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Flash Fridays – The Flash #253 September 1977

posted on June 12, 2020

I don’t know if editor Julie Schwartz’s responsibilities with the Batman books at this time were causing him to take his eye off the ball as far as the Flash was concerned, but this book and the previous one dealing with the Molder seemed to be desperately in need of a stronger editorial hand. Writer Cary Bates had been turning in some very credible work up to this point, but it this book and the previous one he goes right off the rails with a story that’s not only silly but downright confusing. The basic gist of things boils down to this: in the previous issue when the Flash swooped in to snatch the Elongated Man away from his wife Sue, which on its face was a dumb thing to do, the EM was drinking some Gingold, the extract from the Gingo tree that gives him his stretching ability. It turns out that the Flash’s vibrations altered the Gingold causing it to morph the EM into the evil Molder. At the end, the Flash is able to find a Gingo tree with a fungus that’s killing it and he injects the fungus into the Molder to return him to the Elongated Man.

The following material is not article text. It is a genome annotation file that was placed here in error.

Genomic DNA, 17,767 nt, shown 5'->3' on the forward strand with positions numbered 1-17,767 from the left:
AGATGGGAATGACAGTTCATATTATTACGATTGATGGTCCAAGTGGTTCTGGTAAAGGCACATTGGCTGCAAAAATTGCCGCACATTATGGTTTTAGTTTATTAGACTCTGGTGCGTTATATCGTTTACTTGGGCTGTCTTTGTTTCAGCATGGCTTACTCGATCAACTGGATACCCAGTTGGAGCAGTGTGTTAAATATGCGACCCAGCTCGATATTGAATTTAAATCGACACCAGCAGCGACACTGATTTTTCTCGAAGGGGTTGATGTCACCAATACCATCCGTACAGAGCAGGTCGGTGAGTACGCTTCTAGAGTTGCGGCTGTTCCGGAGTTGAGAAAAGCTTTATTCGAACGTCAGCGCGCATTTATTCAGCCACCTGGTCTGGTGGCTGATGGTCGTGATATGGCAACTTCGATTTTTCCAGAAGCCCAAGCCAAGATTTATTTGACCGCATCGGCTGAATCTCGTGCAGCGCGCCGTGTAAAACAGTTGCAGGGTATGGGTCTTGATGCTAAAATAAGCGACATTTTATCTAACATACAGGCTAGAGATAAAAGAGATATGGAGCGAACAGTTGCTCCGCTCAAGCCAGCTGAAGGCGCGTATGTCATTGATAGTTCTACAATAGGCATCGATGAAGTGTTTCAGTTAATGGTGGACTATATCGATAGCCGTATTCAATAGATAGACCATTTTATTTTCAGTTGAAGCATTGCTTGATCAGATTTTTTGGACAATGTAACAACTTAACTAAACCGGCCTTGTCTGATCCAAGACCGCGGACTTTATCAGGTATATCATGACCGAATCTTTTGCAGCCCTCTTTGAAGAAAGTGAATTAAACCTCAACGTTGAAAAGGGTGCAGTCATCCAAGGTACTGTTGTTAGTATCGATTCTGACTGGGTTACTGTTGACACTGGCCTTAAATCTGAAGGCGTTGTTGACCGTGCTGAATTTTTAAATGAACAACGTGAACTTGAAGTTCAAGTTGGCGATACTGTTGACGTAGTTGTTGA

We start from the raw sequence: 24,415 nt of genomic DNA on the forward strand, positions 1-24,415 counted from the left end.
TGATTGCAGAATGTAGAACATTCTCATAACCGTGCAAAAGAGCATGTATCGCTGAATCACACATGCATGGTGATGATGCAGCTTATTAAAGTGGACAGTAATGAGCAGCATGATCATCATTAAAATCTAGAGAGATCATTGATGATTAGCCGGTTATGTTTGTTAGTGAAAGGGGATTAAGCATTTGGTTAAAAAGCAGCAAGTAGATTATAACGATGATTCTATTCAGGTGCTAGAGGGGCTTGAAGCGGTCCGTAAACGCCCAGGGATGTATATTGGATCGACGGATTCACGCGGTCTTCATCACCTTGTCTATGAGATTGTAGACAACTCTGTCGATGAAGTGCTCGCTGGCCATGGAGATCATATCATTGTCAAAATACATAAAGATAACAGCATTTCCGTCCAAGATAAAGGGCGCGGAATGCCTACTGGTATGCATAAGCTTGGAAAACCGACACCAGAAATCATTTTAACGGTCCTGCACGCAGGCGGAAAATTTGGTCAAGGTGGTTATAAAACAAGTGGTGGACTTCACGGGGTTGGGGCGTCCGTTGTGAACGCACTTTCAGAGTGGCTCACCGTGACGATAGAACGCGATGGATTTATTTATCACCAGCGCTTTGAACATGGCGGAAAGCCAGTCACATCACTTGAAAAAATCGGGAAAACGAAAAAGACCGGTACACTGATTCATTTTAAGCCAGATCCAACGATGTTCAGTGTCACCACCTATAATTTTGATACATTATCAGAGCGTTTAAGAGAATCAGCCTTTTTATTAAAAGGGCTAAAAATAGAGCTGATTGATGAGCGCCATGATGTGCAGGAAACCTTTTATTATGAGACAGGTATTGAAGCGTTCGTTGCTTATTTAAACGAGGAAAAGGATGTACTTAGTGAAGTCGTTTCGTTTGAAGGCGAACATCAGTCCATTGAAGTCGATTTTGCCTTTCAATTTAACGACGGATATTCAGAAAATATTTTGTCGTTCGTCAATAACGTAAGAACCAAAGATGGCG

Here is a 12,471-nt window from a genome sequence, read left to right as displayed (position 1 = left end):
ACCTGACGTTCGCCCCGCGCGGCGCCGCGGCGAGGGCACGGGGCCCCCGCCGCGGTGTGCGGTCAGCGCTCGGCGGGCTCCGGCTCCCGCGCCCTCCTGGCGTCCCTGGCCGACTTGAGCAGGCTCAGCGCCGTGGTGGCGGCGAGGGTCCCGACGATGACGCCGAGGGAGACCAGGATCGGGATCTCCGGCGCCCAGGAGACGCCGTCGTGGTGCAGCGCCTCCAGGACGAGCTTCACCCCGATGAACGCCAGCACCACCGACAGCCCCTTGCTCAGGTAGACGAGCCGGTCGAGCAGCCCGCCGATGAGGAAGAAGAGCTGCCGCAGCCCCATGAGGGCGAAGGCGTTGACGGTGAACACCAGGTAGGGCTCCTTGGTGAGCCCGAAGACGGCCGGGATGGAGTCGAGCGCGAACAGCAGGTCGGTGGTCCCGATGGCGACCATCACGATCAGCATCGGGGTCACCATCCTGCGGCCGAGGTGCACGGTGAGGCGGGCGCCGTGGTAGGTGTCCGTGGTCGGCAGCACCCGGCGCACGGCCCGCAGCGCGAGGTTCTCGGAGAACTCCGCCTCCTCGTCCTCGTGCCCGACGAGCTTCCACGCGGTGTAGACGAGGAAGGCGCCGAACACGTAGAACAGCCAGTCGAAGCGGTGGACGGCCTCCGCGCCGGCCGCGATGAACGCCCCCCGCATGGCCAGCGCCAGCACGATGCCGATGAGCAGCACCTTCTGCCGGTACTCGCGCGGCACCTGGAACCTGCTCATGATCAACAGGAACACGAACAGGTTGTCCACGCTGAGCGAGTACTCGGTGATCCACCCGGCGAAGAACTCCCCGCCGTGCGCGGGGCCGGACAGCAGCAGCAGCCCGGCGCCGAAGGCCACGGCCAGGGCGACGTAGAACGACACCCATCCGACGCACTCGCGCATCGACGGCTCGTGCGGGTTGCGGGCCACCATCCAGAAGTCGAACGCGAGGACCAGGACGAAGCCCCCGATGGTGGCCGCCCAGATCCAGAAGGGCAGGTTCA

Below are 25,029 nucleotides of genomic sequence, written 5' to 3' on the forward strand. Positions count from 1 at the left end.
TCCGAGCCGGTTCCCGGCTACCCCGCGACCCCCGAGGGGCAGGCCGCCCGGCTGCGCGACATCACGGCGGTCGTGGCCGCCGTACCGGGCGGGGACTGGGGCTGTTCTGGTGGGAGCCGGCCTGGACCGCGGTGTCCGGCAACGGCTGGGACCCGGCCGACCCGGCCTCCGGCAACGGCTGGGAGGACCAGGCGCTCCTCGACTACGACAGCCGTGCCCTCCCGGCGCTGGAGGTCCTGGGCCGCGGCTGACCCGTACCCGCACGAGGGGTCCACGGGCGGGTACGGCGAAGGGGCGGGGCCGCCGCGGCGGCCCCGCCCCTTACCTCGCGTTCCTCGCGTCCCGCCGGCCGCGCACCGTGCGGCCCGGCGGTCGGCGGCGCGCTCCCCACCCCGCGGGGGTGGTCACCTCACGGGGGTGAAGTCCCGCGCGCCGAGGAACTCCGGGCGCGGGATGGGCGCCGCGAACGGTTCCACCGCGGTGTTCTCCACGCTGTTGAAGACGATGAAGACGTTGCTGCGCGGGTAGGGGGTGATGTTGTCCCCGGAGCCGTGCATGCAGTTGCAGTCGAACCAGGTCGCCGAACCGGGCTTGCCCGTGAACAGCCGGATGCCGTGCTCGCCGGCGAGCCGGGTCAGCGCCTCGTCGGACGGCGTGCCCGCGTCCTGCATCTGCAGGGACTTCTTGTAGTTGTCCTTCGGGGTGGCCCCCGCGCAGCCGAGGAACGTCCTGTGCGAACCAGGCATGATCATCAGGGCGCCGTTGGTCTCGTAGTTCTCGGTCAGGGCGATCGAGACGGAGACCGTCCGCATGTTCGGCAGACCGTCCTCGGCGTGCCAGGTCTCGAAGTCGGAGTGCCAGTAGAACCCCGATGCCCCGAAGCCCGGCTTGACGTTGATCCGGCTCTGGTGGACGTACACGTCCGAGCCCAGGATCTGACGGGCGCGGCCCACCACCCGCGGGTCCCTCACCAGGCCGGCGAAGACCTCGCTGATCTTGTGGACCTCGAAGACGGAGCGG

But that’s not the worst of it. Thrown into the mix we get Iris sneaking into a hospital disguised as a nurse to use the paddles of life to bring a puddle of Flash back to life, Iris and Sue Dibny sitting in a diner talking about how the Elongated man has become the Molder while a laughable caricature of a Russian spy just happens to be in the next booth overhears them and decides to use the Molder to discredit a Russian defector. This injection of the Russian spies is a total non sequitur needlessly injected into the story. Oh, and the Molder’s (I’m sorry, I wasn’t going to bring it up along with everything else, but that is one really dumb name) hideout is a junkyard. Again, a more forceful editorial hand could have gone a long way towards focusing and fixing a lot of this. And Irv Novick’s art seems to decline as well, as if the stories were breaking the artist’s will. Not the nadir of the Silver Age Flash’s run, but certainly in the running.

While all of this was going on, in 1977 Funky celebrated five years on the comics pages, or one and a half volume’s worth of The Complete Funky Winkerbean. But who’s counting?

Flash Fridays – The Flash #252 August 1977

posted on June 5, 2020